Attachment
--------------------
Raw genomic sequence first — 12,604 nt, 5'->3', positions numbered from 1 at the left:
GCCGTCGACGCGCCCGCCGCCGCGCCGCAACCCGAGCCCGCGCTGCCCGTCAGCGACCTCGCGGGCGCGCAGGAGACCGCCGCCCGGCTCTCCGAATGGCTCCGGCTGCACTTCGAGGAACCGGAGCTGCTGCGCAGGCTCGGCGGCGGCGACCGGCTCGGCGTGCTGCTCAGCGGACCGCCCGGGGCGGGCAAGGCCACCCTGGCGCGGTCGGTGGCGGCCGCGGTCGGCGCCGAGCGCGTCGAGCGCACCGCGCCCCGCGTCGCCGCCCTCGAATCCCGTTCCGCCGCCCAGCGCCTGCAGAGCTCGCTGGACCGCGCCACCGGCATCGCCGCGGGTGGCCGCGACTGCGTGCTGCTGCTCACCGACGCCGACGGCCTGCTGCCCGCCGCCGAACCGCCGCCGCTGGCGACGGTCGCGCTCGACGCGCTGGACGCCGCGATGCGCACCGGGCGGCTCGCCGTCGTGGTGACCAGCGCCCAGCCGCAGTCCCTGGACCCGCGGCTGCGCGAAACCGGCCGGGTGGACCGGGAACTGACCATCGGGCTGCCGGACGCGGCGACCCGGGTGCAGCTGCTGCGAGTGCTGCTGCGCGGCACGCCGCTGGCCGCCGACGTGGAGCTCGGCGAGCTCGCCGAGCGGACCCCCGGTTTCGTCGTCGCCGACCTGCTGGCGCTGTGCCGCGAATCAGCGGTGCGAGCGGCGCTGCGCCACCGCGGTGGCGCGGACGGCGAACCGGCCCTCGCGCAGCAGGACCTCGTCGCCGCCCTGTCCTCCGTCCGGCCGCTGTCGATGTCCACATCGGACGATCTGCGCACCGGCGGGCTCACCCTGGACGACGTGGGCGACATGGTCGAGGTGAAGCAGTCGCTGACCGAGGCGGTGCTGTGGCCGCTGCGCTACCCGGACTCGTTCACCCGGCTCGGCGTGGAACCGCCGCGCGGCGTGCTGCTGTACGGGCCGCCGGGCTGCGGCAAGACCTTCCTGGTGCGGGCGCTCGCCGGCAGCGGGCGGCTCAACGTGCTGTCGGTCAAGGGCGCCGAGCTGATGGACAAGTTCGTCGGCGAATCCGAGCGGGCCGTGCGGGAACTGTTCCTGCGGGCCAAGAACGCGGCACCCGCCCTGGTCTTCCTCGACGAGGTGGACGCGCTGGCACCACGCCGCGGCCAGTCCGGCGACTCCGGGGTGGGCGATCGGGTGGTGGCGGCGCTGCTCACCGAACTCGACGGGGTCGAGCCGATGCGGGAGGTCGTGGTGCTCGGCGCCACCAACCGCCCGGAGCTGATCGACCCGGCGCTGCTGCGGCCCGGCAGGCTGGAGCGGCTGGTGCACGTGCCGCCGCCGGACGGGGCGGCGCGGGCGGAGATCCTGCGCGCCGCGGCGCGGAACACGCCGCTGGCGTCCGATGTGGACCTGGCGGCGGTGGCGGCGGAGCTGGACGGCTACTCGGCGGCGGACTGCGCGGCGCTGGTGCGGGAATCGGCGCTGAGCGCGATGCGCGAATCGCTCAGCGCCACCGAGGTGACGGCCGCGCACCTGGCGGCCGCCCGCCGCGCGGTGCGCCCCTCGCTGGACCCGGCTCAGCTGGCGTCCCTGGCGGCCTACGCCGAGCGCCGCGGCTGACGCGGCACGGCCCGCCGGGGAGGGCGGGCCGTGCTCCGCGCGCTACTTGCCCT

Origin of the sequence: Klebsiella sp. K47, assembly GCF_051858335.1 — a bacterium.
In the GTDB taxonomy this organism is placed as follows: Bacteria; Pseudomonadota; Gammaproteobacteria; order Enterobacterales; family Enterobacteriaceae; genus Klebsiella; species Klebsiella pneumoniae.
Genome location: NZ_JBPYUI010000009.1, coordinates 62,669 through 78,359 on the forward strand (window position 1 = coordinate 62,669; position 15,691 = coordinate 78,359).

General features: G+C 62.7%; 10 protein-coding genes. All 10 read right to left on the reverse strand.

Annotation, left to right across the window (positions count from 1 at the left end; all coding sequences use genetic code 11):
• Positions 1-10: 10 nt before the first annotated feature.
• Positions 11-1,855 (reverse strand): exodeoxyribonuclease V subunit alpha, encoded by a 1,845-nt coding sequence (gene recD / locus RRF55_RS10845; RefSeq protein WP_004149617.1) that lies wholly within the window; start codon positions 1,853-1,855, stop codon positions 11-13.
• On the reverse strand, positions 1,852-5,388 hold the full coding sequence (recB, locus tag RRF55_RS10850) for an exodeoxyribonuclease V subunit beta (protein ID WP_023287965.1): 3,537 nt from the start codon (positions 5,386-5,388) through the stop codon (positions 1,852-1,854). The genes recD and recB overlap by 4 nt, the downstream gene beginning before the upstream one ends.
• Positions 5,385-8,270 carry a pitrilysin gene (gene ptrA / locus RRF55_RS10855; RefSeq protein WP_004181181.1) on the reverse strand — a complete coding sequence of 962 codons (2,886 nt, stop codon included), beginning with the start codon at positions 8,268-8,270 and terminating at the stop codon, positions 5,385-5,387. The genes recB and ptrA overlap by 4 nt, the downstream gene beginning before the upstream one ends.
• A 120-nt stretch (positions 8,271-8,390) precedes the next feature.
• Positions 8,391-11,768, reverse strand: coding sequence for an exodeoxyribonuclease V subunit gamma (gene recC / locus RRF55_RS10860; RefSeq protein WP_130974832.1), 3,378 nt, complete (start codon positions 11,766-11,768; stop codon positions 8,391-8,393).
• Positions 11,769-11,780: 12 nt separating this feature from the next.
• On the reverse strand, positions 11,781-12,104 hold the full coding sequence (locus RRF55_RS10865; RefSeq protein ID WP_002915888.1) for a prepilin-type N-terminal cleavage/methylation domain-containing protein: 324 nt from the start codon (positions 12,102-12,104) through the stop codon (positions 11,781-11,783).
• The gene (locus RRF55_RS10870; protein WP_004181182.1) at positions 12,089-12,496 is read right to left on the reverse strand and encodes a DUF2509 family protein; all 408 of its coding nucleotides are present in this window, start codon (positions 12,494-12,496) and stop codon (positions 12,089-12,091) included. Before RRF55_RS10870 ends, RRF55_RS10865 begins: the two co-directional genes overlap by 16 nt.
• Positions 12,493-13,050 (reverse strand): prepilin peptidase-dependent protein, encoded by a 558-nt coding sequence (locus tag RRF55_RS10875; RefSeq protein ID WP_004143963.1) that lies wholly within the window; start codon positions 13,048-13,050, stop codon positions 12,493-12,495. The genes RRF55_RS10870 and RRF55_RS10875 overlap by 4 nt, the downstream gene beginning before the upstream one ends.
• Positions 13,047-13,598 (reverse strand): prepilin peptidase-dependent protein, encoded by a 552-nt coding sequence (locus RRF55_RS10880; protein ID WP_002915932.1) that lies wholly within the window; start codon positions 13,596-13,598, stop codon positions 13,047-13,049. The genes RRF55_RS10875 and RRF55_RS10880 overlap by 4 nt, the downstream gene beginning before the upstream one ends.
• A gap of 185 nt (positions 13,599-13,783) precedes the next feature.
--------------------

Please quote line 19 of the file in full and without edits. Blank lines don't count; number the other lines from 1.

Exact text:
• A gap of 185 nt (positions 13,599-13,783) precedes the next feature.